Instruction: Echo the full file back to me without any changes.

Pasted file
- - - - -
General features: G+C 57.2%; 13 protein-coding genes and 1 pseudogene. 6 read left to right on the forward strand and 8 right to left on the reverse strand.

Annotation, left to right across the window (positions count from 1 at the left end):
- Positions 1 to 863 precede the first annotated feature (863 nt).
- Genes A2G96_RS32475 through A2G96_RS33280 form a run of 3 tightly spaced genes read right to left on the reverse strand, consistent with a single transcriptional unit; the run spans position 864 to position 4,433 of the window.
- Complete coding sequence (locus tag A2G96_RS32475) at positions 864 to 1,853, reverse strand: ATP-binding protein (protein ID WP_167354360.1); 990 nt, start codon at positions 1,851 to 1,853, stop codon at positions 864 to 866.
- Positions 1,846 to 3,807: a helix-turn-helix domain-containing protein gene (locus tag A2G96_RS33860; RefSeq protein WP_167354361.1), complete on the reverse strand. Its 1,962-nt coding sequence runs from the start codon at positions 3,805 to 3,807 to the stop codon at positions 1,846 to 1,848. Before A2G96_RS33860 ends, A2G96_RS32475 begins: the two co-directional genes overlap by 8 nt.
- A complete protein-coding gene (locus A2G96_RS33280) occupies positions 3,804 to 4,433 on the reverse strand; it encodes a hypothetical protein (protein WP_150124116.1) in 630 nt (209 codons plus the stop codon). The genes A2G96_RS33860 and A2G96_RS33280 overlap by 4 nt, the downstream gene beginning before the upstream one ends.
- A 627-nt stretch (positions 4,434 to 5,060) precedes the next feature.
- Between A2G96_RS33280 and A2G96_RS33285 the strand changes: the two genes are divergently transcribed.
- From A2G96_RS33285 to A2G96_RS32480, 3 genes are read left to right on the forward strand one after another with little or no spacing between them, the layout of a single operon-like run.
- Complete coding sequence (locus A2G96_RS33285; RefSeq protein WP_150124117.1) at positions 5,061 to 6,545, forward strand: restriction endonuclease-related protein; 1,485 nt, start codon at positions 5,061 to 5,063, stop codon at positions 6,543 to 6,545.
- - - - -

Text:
General features: G+C 57.2%; 13 protein-coding genes and 1 pseudogene. 6 read left to right on the forward strand and 8 right to left on the reverse strand.

Annotation, left to right across the window (positions count from 1 at the left end):
- Positions 1 to 863 precede the first annotated feature (863 nt).
- Genes A2G96_RS32475 through A2G96_RS33280 form a run of 3 tightly spaced genes read right to left on the reverse strand, consistent with a single transcriptional unit; the run spans position 864 to position 4,433 of the window.
- Complete coding sequence (locus tag A2G96_RS32475) at positions 864 to 1,853, reverse strand: ATP-binding protein (protein ID WP_167354360.1); 990 nt, start codon at positions 1,851 to 1,853, stop codon at positions 864 to 866.
- Positions 1,846 to 3,807: a helix-turn-helix domain-containing protein gene (locus tag A2G96_RS33860; RefSeq protein WP_167354361.1), complete on the reverse strand. Its 1,962-nt coding sequence runs from the start codon at positions 3,805 to 3,807 to the stop codon at positions 1,846 to 1,848. Before A2G96_RS33860 ends, A2G96_RS32475 begins: the two co-directional genes overlap by 8 nt.
- A complete protein-coding gene (locus A2G96_RS33280) occupies positions 3,804 to 4,433 on the reverse strand; it encodes a hypothetical protein (protein WP_150124116.1) in 630 nt (209 codons plus the stop codon). The genes A2G96_RS33860 and A2G96_RS33280 overlap by 4 nt, the downstream gene beginning before the upstream one ends.
- A 627-nt stretch (positions 4,434 to 5,060) precedes the next feature.
- Between A2G96_RS33280 and A2G96_RS33285 the strand changes: the two genes are divergently transcribed.
- From A2G96_RS33285 to A2G96_RS32480, 3 genes are read left to right on the forward strand one after another with little or no spacing between them, the layout of a single operon-like run.
- Complete coding sequence (locus A2G96_RS33285; RefSeq protein WP_150124117.1) at positions 5,061 to 6,545, forward strand: restriction endonuclease-related protein; 1,485 nt, start codon at positions 5,061 to 5,063, stop codon at positions 6,543 to 6,545.